In the ARM C/C++ Language Implementation Guide (p 99), NOINIT is listed as a pragma directive. In the previous code that I'm working with, __no_init was defined as an intrinsic function (IAR compiler for MSP430). I understand that intrinsic functions are sets of assembly code that are convenient to not have to attempt to translate to C, but what I don't understand is how an intrinsic function is different than a #pragma, and why #pragma NOINIT could be the intrinsic __no_init in a different compiler. What specifically makes #pragma directives and intrinsic functions different?

  • 1
    Your understanding seems otherwise correct, except that according to ee.oulu.fi/research/tklab/courses/521423S/2003/pdf/cavr.pdf, __no_init in IAR is a keyword, not an intrinsic. You place it at the beginning of the declaration and it puts the item in the uninitialized segment.
    – Erik Eidt
    Sep 8, 2016 at 1:24
  • Aren't intrinsic functions basically keywords? Or is that just a way of saying that it is IAR specific? Sep 12, 2016 at 16:23

1 Answer 1


(I speak generally, and hedge a bit because languages do differ...)

Keywords are usually recognized by the grammar of the language. This is a fundamental level of recognition. (Without keywords, parsing would be more difficult; error messages in the face of minor syntax errors much harder to deliver, etc...)

Keywords are usually fully reserved, which means (generally), for example, that you cannot declare a variable of the same identifier as a keyword, no matter the scope or context. E.g., we (generally) cannot name variables as if or while since keywords tend to be reserved for the language and not the user.

By contrast, functions are just declarations that obey the scoping rules. So, the identifiers allowed for user-defined variables in one scope can be reused with different meanings (for different variables) in different contexts aka different scopes.

Depending on the language, of course, intrinsic functions are just built-in function declarations entered into the global scope and that happen to precede your code. Intrinsic functions don't alter the grammar of the language. As ordinary declarations (albeit built-in), you can (theoretically) reuse these identifier in another scope for a different purpose. So, if you have an intrinsic function named __atomicIncrement, for example, you ought to be able to redeclare that same identifier with a different meaning in an inner scope, just as local variable declarations can typically reuse identifiers used in global declarations (modulo specific language and/or compiler behaviors).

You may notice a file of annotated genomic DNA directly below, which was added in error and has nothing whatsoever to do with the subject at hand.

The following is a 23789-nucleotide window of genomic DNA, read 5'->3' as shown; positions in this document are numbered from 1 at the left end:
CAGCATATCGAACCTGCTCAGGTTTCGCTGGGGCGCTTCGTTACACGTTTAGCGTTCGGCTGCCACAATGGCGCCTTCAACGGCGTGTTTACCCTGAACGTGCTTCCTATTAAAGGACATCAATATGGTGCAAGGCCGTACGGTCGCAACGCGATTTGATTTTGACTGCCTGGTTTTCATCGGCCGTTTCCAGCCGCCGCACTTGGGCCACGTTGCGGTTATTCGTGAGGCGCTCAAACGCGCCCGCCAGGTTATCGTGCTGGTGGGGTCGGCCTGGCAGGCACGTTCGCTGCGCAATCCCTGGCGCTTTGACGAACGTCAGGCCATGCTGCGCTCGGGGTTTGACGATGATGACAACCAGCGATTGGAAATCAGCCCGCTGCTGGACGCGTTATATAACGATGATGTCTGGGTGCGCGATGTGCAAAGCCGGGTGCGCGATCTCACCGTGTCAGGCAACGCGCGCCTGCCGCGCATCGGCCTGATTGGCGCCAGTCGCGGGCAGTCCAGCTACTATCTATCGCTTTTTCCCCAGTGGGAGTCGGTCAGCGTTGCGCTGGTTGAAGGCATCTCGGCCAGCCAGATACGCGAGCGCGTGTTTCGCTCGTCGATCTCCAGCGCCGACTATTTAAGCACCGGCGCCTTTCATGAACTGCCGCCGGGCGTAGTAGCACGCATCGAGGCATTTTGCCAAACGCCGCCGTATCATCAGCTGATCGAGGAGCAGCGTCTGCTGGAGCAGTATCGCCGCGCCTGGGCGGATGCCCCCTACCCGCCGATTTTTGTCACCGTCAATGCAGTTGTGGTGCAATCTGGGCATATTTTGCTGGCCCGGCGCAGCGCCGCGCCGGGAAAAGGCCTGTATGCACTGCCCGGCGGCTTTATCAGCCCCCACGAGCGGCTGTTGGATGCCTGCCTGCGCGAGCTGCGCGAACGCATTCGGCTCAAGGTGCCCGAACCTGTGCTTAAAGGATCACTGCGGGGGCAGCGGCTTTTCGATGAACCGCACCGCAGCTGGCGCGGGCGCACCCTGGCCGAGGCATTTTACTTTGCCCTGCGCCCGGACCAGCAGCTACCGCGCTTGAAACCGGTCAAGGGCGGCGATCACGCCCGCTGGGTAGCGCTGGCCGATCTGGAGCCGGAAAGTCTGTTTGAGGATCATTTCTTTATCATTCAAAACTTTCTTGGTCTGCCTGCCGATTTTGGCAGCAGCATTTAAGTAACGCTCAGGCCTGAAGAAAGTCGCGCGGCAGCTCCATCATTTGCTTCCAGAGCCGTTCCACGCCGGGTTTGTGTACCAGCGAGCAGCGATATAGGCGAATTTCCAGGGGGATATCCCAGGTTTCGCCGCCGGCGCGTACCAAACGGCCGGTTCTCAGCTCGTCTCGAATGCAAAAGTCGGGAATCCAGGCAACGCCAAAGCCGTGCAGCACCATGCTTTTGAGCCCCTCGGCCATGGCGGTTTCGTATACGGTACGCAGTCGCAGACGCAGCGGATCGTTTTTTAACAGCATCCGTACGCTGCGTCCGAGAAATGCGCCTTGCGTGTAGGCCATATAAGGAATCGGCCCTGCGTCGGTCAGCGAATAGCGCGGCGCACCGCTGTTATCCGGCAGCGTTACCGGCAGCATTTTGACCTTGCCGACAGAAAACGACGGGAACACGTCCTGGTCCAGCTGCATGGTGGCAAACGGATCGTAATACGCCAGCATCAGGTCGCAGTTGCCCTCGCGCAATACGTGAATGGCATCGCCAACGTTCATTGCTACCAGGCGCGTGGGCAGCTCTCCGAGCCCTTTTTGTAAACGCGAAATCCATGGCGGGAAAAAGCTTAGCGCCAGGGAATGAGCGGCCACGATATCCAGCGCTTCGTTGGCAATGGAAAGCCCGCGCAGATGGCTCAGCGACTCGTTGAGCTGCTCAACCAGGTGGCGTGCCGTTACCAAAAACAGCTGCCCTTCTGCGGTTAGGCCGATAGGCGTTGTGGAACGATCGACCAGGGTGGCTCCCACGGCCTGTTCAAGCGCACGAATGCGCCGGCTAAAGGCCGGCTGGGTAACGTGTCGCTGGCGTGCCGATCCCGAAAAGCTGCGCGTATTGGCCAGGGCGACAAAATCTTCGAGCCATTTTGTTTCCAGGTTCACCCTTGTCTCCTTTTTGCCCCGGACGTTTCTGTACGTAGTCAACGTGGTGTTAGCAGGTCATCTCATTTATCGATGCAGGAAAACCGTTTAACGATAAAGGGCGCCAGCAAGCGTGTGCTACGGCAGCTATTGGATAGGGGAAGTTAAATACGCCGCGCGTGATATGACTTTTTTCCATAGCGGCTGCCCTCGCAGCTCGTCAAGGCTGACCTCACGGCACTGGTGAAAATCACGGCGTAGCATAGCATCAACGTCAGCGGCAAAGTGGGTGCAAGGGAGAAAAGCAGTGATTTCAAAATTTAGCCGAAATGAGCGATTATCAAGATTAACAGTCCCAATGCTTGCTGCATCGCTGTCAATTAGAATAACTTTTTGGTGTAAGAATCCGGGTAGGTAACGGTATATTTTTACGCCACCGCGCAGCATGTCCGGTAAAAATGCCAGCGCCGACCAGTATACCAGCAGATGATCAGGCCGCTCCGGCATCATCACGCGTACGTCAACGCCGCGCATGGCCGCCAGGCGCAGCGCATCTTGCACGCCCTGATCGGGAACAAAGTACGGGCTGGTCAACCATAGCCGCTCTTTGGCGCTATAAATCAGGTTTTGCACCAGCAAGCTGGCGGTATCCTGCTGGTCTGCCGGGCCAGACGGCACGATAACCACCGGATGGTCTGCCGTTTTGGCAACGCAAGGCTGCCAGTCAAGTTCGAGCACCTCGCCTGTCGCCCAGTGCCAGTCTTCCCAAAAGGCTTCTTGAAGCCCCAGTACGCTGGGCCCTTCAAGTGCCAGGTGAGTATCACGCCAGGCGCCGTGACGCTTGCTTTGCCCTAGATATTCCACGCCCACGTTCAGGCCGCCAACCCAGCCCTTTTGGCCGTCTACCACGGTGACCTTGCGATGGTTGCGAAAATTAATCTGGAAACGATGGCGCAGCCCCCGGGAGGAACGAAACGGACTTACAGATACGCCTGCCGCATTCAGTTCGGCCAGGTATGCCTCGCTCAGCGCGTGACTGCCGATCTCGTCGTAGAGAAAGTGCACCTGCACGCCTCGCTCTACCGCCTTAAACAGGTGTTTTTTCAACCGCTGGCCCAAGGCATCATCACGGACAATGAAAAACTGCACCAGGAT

__no_init in the IAR compilers is being treated like a keyword, not a function (intrinsic or otherwise). It is similar to the volatile keyword, which modifies the the variable in that declaration.

(Note that volatile affects the code generation but in more ways that merely invoking intrinsic functions could, because the compilers not only use alternate code sequences to read and write the volatiles (which could potentially be accomplished with intrinsic functions if you used them at each access of the variable) but also change (i.e. restrict) their optimization strategies for code neighboring them (i.e. the more ordinary code that precedes and succeeds a volatile access).)

So, in one compiler a pragma is used and in another a keyword, both to accomplish the modification of the declaration (and both as extensions, though the keyword version actually extends the language grammar whereas the pragma version fits within existing language grammar). In this case, neither involves an intrinsic function.

Your Answer

By clicking “Post Your Answer”, you agree to our terms of service, privacy policy and cookie policy

Not the answer you're looking for? Browse other questions tagged or ask your own question.